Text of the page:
Day 3 of the MDG summit is about to begin, with the three big things coming up. First is a leaders meeting on water and sanitation this morning – more on that later in the day. Second is the launch of the UN Secretary General’s Global Strategy for Women and Children’s Health, and finally there is President Obama’s speech. It’s a day when we’ll see a blizzard of various announcements and maybe even some $ signs, but it might be wise to hold the excitement for now...
The Global Strategy for Women’s and Children’s Health is one of the most significant and high-profile initiatives of the Summit. It seeks to bring all actors together to invest more, and better, in preventing the deaths of the 8 million children who die every year from preventable causes, and the 350,000 mothers who die needlessly in childbirth.
It’s a much-needed Strategy, but (and for some reason there is always a ‘but’ when it comes to these things) there is a real risk that it remains just that – a strategy without a plan, or a plan without any action.
The Global Strategy is right both in pushing the issue of women's and children’s health higher up the political agenda. And it is smart in the way that it approaches health comprehensively, to include oft-forgotten elements like good nutrition, clean water and basic sanitation as key ways to stop women and children getting sick in the first place. This is the message we’ve been pushing all year, so it’s good to see it picked up. If realised, it could really make a difference.
But it will require countries to step up and deliver it – the Strategy admits there will be $26 billion funding gap in 2011 to meet the health MDG targets in the poorest 49 countries. Unless that is closed, including extra funding for sanitation and water, the Strategy may be near meaningless.
There may be funding announced later, but we’ll have to wait and see if it is genuine and new.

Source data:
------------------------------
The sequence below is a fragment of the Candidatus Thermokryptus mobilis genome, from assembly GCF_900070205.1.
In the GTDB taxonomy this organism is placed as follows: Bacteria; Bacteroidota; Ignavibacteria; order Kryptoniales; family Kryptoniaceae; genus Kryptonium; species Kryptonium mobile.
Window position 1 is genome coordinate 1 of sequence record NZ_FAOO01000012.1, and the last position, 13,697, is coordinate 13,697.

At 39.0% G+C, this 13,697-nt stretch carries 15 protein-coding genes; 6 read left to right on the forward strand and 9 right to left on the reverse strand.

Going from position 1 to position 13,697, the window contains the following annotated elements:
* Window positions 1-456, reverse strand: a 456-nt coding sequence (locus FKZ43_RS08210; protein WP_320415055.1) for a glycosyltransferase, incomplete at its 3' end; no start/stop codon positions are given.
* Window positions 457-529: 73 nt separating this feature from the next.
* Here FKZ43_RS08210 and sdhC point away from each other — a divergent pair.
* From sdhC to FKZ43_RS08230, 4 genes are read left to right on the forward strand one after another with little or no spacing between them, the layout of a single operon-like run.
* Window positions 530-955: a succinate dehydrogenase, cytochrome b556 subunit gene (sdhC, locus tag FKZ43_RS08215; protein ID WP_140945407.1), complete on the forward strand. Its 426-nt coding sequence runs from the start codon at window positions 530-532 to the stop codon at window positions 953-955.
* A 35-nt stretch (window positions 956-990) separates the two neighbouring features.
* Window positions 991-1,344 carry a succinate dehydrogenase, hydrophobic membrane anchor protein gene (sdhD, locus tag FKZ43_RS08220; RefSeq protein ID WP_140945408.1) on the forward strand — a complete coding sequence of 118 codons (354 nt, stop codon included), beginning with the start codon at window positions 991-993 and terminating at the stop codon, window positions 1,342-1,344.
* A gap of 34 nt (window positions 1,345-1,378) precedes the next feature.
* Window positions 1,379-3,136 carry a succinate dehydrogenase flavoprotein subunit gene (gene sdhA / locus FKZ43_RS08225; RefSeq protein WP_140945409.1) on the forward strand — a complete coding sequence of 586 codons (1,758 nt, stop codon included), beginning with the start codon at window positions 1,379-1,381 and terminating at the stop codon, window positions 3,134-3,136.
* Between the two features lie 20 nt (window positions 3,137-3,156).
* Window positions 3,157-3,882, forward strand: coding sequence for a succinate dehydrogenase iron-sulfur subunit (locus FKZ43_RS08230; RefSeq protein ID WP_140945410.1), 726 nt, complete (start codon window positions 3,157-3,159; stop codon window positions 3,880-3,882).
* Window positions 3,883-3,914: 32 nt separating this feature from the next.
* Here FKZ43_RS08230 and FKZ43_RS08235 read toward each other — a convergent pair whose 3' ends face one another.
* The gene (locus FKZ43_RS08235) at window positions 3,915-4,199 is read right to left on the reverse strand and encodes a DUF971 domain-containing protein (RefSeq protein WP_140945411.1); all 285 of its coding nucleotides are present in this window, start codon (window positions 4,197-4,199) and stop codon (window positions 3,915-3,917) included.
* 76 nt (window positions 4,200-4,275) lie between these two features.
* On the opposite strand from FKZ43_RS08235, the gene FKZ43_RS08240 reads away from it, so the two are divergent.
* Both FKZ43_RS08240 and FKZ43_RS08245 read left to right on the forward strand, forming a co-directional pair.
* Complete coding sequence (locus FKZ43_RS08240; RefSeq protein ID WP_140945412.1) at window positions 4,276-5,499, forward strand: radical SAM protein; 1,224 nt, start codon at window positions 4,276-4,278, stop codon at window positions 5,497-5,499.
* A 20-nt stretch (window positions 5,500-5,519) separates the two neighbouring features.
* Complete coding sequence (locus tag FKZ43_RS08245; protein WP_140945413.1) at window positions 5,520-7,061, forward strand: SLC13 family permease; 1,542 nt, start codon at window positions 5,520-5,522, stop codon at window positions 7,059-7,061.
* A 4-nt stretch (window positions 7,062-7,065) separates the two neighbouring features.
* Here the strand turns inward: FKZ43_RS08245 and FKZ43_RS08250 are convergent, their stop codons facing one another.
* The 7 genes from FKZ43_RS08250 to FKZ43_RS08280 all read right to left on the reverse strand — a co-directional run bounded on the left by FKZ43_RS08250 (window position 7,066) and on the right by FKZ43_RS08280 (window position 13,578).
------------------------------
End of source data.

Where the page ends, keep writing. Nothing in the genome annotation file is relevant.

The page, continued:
One cautionary tale I picked up from an event I attended yesterday was this. US Secretary of State Hilary Clinton and Irish Foreign Minister Michael Martin launched an encouraging new strategy on tackling malnutrition in the ‘1000 days’ from conception to a child’s second birthday. Support for the ‘Scaling Up Nutrition Framework’ is hugely welcome, and could help to promote a broad approach to tackling undernutrition that includes elements like water and sanitation (diarrhoea is responsible for 50% of deaths from malnutrition).
But (again...) of course nutrition isn’t free, and the only financial promise I could detect was that Ireland was to increase the percentage of its aid budget devoted to tackling malnutrition from 6% to 20%. Cue applause in the room. I even caught myself clapping, then wondered why my hands were involuntarily hitting each other. Ireland has cut its overall aid budget this year by 25%. Increasing focus on one area while cutting the overall budget must mean they are slashing support for other items. In my own personal view, I’m not sure doing more to prevent children dying from malnutrition at the expense of doing less to prevent them dying from other things should necessarily be worthy of our applause.
More to come this evening on the day’s announcements, and on the water and sanitation event. Maybe there will be big surprises, and I really hope I'm needlessly being a cynic, but just beware of false promises – people’s livelihoods rely on them.Read all yesterday’s official speeches here